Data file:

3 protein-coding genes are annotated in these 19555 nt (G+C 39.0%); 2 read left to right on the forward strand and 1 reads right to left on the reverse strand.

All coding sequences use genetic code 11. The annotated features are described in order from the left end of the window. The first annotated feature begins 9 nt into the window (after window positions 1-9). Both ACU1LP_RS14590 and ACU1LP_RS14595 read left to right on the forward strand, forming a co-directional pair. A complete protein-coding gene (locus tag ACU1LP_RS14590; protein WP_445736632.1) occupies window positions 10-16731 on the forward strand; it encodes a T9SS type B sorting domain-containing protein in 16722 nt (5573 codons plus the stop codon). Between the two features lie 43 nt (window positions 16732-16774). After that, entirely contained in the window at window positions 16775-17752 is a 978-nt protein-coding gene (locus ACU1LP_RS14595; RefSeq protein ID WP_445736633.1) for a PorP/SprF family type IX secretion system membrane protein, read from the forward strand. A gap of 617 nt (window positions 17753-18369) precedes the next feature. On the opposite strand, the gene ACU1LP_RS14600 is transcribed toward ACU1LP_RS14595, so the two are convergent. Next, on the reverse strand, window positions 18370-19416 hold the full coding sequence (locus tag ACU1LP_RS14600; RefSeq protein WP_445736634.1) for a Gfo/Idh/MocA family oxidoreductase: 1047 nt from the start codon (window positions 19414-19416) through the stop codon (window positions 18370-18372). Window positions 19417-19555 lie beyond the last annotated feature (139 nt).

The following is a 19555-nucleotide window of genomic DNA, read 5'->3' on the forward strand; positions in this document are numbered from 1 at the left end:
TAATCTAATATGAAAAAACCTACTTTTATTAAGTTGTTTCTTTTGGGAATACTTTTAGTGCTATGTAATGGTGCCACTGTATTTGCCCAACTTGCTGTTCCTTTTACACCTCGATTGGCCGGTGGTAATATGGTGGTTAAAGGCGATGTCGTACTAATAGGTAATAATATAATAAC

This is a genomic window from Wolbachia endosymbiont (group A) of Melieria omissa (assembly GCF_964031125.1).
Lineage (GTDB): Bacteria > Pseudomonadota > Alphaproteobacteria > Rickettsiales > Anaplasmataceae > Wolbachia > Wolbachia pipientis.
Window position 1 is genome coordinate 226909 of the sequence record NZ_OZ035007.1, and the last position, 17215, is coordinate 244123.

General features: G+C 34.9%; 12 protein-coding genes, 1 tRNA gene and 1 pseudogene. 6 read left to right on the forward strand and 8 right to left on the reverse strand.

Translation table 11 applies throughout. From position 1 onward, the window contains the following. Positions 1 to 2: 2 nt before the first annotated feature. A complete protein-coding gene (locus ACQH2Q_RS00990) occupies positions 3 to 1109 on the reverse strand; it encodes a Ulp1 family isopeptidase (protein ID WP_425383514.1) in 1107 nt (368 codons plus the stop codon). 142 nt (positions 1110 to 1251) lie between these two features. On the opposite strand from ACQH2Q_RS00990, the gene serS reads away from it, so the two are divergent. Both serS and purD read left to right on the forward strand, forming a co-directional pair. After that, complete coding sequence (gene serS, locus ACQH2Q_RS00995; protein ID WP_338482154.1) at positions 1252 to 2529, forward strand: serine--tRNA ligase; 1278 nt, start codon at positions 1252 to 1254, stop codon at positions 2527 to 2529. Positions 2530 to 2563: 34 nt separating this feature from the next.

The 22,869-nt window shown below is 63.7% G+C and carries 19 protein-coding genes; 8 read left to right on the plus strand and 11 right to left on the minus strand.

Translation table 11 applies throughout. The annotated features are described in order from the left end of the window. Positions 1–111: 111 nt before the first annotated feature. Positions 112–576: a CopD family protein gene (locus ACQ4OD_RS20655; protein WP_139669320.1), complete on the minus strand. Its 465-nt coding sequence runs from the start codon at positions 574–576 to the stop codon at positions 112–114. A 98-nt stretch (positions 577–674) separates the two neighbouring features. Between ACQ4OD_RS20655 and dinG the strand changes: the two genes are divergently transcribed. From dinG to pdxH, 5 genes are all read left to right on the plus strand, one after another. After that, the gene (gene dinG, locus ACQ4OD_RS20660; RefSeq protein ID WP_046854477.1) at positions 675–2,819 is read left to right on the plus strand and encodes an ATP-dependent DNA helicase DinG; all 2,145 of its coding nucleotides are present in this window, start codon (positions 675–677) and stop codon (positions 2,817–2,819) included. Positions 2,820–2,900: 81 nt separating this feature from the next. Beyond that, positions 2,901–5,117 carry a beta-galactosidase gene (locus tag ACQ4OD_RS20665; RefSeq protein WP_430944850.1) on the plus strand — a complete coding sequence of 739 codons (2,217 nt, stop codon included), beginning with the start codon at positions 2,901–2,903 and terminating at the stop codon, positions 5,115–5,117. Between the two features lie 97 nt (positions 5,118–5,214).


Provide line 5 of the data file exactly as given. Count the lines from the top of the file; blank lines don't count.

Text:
This is a genomic window from Wolbachia endosymbiont (group A) of Melieria omissa (assembly GCF_964031125.1).